Whether you’re a Sherlock Holmes fan from the original books and short stories by Sir Arthur Conan Doyle or perhaps from one of the many adaptations for the screen (both big and small), you’ve likely always been impressed by the detective’s mental acuity and uncanny abilities of observation. Holmes solves crimes other detectives give up on and points out faulty leaps in logic all around him.
Holmes’s mind may seem like nothing more than a fictional creation of an intellect mere mortals like us could never touch. But in psychologist and journalist Maria Konnikova’s engaging Mastermind: How to Think Like Sherlock Holmes she argues persuasively that that’s not the case at all. With the right focus, motivation, and lots of practice, any of us can improve our thinking and reasoning to at least approach something a little more Holmes-like and a little less like Dr. Watson. It won’t be easy, but it can be done.
Konnikova begins by describing what Holmes calls the “brain attic,” where we store memories and information in order to retrieve them later when we need them. A messy attic seems the perfect metaphor for a messy mind, one cluttered with useless junk and so disorganized that you can’t find what you need when you need it. For Holmes, letting your “brain attic” end up in disrepair like this sets you up to be a lazy, unimaginative thinker, taking short-cuts where he’d see the long way round to the proper solution. You need to clear things out in order to allow room for insight and inspiration to flourish.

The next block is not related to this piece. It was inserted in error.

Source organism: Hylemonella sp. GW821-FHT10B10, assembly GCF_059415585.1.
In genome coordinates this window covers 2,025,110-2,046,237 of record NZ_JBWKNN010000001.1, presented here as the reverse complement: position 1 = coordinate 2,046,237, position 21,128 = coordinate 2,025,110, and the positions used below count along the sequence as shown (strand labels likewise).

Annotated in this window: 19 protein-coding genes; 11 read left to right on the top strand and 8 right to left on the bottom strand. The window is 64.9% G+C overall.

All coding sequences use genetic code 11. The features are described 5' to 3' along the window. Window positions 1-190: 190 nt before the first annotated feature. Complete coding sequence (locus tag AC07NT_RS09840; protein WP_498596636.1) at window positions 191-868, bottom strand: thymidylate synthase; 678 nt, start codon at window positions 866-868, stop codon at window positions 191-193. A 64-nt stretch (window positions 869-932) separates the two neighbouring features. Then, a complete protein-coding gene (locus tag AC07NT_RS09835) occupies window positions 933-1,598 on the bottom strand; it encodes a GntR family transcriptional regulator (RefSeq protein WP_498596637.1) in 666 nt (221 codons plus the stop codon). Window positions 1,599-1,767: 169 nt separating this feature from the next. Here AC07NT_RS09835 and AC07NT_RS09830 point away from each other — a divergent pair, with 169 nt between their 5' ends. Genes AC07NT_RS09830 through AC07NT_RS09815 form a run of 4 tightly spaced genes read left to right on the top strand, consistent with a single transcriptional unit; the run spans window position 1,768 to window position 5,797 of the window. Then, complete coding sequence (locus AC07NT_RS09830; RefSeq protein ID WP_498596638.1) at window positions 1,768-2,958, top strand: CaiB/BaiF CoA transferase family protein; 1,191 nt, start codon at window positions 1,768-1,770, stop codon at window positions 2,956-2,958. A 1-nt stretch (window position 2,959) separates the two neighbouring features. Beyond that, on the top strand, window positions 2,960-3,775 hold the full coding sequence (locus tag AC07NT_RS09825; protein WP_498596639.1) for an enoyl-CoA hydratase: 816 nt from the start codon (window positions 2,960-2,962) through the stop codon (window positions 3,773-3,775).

How to start this process, then? It comes down, initially, to making sure you’re noticing the right things, and giving your attention fully to the questions you’re trying to answer or decisions you’re trying to make. You also have to learn to recognize your own mental biases and the many ways these can affect our judgment.
Everyone’s brains use frameworks to filter information – it’s a necessity. Otherwise, we’d be constantly overwhelmed by the amount of information around us. However, not acknowledging this reality and, even worse, never second-guessing why you ended up thinking a certain way about a situation can lead to all sorts of mental mistakes. Holmes himself would make these same mistakes, had he not trained his brain to be attentive and questioning.
Above all, you have to be motivated to change your default mental state of habit and inattention into one of mindfulness. Just reading this book alone can’t get you there, but it’s a start if you’re up for it.
— LouAnn Lofton, firstname.lastname@example.org
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